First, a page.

Cheers!
Continue the conversation at Wolfram Community.
]]>This is where Wolfram comes in. Our UK-based Technical Services Team worked with the British NHS to help solve a specific problem facing the NHS—one many organizations will recognize: data sitting in siloed databases, with limited analysis algorithms on offer. They wanted to see if it was possible to pull together multiple data sources, combining off-the-shelf clinical databases with the hospital trusts’ bespoke offerings and mine them for signals. We set out to help them answer questions like “Can the number of slips, trips and falls in hospitals be reduced?”
I was assigned by Wolfram to lead the analysis. The databases I was given consisted of about six years’ worth of anonymized data, just over 120 million patient records. It contained a mixture of aggregate averages and patient-level daily observations, drawn from four different databases. While Mathematica is not a database, it has the ability to interface with them easily. I was able to plug into the SQL databases and pull in data from Excel, CSV and text files as needed, allowing us to inspect and streamline the data.
Working closely with a steering committee comprising healthcare professionals, academics and patients, we identified a range of parameters to investigate, including the level of nurse staffing and training, average patient heart rate and the rate of patients suffering from slips and falls. Altogether, the team identified around 1,000 parameter pairings to investigate, far too many to work through by hand in the limited time available.
Some of the tools in the Wolfram Language that made this achievable include:
These tools enabled us to rapidly scale up the analysis across this complex dataset, allowing more time to consider the validity of the relationships and signals that emerged. Some of these seemed obvious—wards where patients were more likely to be bed-bound for medical reasons had fewer falls. But not all the signals were this easy to explain. For example, an increase in the number of nurses appeared to be linked to an increase in falls.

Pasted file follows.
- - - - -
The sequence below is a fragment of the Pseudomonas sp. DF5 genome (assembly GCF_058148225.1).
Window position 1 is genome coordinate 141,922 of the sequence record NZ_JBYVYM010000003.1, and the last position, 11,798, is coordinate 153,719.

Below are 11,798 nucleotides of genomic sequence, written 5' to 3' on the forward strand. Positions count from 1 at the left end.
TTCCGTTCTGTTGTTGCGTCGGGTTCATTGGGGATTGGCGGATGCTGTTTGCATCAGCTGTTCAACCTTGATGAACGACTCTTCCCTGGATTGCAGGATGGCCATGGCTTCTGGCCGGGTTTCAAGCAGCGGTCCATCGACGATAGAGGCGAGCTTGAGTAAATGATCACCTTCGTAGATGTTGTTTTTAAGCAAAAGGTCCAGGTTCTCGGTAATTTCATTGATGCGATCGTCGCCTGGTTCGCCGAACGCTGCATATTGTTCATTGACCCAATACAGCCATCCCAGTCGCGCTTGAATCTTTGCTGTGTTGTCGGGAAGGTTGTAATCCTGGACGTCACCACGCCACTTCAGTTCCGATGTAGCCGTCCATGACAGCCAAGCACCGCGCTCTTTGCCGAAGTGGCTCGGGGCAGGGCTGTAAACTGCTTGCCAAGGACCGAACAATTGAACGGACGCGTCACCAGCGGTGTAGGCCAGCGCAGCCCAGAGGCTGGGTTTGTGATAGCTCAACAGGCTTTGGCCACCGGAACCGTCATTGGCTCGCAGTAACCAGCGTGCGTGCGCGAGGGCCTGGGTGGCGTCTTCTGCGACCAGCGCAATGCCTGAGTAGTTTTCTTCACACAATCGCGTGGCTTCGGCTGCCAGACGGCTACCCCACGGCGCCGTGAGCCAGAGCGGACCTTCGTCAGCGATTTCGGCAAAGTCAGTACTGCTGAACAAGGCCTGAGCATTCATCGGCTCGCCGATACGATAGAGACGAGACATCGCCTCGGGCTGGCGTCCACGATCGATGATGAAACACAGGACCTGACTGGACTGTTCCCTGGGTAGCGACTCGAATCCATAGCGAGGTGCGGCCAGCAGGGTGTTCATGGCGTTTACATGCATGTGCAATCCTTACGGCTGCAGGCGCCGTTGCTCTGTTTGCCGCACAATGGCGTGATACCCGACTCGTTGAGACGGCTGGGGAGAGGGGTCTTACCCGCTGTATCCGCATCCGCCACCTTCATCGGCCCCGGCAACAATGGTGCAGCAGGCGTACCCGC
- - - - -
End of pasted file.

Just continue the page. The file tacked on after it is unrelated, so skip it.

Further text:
This observation seemed surprising. Given that there is little variation in ward size, it seemed unlikely that more nurses would lead to a decrease in patient safety. But not all nurses are equivalent. When we considered the ratio of registered nurses to healthcare support workers, we saw a strong relationship between the increase in highly trained registered nurses and the increase in patient safety.
So we see an increase in falls in some wards that rely more heavily on healthcare support workers. Could these wards be forced to rely on these less qualified, lower-paid nurses when in truth fully licensed, registered nurses are needed? I can only speculate, and the data at this stage is insufficient to answer this question. But following this analysis, the hospital trust in question has changed its staffing policy to increase the level of registered-nurse employment. Whether it leads to an increase in patient safety or a new issue raises its head—we will have to wait and see.
For the full findings, see the paper published this week in BMJ Open.
This project has only started to scrape the surface of the complexities hidden inside this rich dataset. In a mere 10 days, relying on the flexibility designed into the Wolfram Language, we’re able to deliver some insight into this complex problem.
Contact the Wolfram Technical Services group to discuss your data science or coding projects.
]]>Participants in the competition submit 128 or fewer tweetable characters of Wolfram Language code to perform the most impressive computation they can dream up. We had a bumper crop of entries this year that showed the surprising power of the Wolfram Language. You might think that after decades of experience creating and developing with the Wolfram Language, we at Wolfram Research would have seen and thought of it all. But every year our conference attendees surprise us. Read on to see the amazing effects you can achieve with a tweet of Wolfram Language code.
Amy calls this homage to the 2016 Nobel Laureate in Literature her contribution to “the nascent field of Bob Dylan analytics.” She writes further, “I started teaching myself how to code in the Wolfram Language yesterday after breakfast, with the full encouragement of my son and aided solely by Stephen Wolfram’s Elementary Introduction to the Wolfram Language.”
Amy’s helpful son, Jesse, is the youngest-ever prize winner in our One-Liner Competition. In 2014, at the age of 13, he took second place.